A formation of ETO P-38J fighters in June 1944 [Via]
P-38 FAMOUS MISSIONS:
51) The first Lightning to see active service was a P-38E in which the guns were replaced by four K17 cameras. They joined the 8th Photographic Squadron out of Australia on 4 April 1942.
52) On 9 August 1942, two P-38Es of the 343rd Fighter Group, 11th Air Force, at the end of a 1,000 mi (1,609 km) long-range patrol, happened upon a pair of Japanese Kawanishi H6K "Mavis" flying boats and destroyed them, making them the first Japanese aircraft to be shot down by Lightnings.
53) On 14 August 1942, Second Lieutenant Elza Shahan of the 27th Fighter Squadron, and Second Lieutenant Joseph Shaffer of the 33rd Squadron operating out of Iceland shot down a Focke-Wulf Fw 200 Condor over the Atlantic. Shahan in his P-38F downed the Condor; Shaffer, flying either a P-40C or a P-39, had already set an engine on fire. This was the first Luftwaffe aircraft destroyed by the USAAF.
54) On 2 September 1942, 10 P-38s were shot down, in return for a single kill, the 67-victory ace Franz Schiess (who was also the leading "Lightning" killer in the Luftwaffe with 17 destroyed).
55) On 19 November 1942, Lightnings escorted a group of B-17 Flying Fortress bombers on a raid over Tunis. On 5 April 1943, 26 P-38Fs of the 82nd claimed 31 enemy aircraft destroyed, helping to establish air superiority in the area.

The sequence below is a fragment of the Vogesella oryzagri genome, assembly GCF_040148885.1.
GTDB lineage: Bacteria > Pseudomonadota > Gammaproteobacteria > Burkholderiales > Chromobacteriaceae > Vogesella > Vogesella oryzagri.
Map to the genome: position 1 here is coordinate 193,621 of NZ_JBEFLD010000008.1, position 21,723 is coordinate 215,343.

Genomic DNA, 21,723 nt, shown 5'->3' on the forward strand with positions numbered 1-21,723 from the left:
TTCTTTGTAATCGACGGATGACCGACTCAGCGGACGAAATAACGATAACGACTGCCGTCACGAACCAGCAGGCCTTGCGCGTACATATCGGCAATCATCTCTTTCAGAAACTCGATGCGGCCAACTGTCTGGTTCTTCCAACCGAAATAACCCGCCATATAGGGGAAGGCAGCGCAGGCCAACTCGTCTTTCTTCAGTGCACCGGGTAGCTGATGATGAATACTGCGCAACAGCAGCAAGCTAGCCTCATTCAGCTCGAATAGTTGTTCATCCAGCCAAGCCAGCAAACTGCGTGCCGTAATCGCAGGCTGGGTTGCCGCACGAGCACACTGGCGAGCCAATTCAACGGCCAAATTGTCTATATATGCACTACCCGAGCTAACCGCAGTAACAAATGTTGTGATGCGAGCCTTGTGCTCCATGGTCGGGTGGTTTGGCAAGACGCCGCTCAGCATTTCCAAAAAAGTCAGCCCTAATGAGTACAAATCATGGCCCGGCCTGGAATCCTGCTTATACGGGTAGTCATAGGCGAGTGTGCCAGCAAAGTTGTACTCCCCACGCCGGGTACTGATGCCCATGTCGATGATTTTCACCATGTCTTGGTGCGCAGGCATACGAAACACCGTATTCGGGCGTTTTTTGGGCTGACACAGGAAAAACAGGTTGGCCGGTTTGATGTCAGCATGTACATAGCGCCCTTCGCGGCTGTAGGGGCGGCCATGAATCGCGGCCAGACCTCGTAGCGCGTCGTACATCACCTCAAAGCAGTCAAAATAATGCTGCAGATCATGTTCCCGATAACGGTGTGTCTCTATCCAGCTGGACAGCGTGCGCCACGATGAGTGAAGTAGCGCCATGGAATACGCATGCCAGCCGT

56) On 11 August 1943, the Regia Aeronautica chief test pilot colonnello Lieutenant Colonel Angelo Tondi, flew a captured P-38 and intercepted a formation of about 50 bombers, attacking B-17G "Bonny Sue", that fell off the shore of Torvaianica, near Rome, while six airmen were parachuting. He also damaged three more bombers on that occasion. On the 4th of September, the 301st BG reported the loss of B-17 "The Lady Evelyn", downed by "an enemy P-38".
57) The Lightning figured in one of the most significant operations in the Pacific theater: the interception, on 18 April 1943, of Admiral Isoroku Yamamoto. When American codebreakers found out that he was flying to Bougainville Island to conduct a front-line inspection, 16 P-38G Lightnings were sent on a long-range fighter-intercept mission, flying 435 miles (700 km) from Guadalcanal at heights from 10–50 ft (3–15 m) above the ocean to avoid detection. The Lightnings met Yamamoto's two Mitsubishi G4M "Betty" fast bomber transports and six escorting Zeros just as they arrived. The first Betty crashed in the jungle and the second ditched near the coast. Two Zeros were also claimed by the American fighters with the loss of one P-38. Japanese search parties found Yamamoto's body at the jungle crash site the next day.
The attack on Admiral Yamamoto was the P-38's most famous mission [Via]